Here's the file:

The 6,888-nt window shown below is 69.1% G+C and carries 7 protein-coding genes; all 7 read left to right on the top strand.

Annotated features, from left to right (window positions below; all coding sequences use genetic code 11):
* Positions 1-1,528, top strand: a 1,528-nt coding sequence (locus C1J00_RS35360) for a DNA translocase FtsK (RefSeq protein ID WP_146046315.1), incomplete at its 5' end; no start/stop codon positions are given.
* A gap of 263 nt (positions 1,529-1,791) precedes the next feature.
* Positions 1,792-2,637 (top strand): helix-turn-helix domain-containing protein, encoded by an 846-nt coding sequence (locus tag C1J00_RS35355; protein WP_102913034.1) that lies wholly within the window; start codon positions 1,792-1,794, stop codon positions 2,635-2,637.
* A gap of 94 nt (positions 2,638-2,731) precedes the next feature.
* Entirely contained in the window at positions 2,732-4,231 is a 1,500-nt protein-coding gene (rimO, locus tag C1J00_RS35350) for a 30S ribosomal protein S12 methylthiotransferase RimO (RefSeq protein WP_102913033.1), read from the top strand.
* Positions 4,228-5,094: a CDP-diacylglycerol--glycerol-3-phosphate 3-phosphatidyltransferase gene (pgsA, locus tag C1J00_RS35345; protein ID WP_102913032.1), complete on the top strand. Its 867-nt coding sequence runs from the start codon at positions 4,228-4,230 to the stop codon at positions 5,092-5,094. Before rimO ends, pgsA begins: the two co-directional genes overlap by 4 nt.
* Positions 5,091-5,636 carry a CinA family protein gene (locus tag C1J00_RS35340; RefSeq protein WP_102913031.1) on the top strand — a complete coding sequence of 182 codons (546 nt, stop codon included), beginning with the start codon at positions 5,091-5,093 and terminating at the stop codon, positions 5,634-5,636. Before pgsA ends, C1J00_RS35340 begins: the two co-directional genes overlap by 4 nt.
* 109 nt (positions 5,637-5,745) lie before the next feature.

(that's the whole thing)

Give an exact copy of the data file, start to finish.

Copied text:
The 6,888-nt window shown below is 69.1% G+C and carries 7 protein-coding genes; all 7 read left to right on the top strand.

Annotated features, from left to right (window positions below; all coding sequences use genetic code 11):
* Positions 1-1,528, top strand: a 1,528-nt coding sequence (locus C1J00_RS35360) for a DNA translocase FtsK (RefSeq protein ID WP_146046315.1), incomplete at its 5' end; no start/stop codon positions are given.
* A gap of 263 nt (positions 1,529-1,791) precedes the next feature.
* Positions 1,792-2,637 (top strand): helix-turn-helix domain-containing protein, encoded by an 846-nt coding sequence (locus tag C1J00_RS35355; protein WP_102913034.1) that lies wholly within the window; start codon positions 1,792-1,794, stop codon positions 2,635-2,637.
* A gap of 94 nt (positions 2,638-2,731) precedes the next feature.
* Entirely contained in the window at positions 2,732-4,231 is a 1,500-nt protein-coding gene (rimO, locus tag C1J00_RS35350) for a 30S ribosomal protein S12 methylthiotransferase RimO (RefSeq protein WP_102913033.1), read from the top strand.
* Positions 4,228-5,094: a CDP-diacylglycerol--glycerol-3-phosphate 3-phosphatidyltransferase gene (pgsA, locus tag C1J00_RS35345; protein ID WP_102913032.1), complete on the top strand. Its 867-nt coding sequence runs from the start codon at positions 4,228-4,230 to the stop codon at positions 5,092-5,094. Before rimO ends, pgsA begins: the two co-directional genes overlap by 4 nt.
* Positions 5,091-5,636 carry a CinA family protein gene (locus tag C1J00_RS35340; RefSeq protein WP_102913031.1) on the top strand — a complete coding sequence of 182 codons (546 nt, stop codon included), beginning with the start codon at positions 5,091-5,093 and terminating at the stop codon, positions 5,634-5,636. Before pgsA ends, C1J00_RS35340 begins: the two co-directional genes overlap by 4 nt.
* 109 nt (positions 5,637-5,745) lie before the next feature.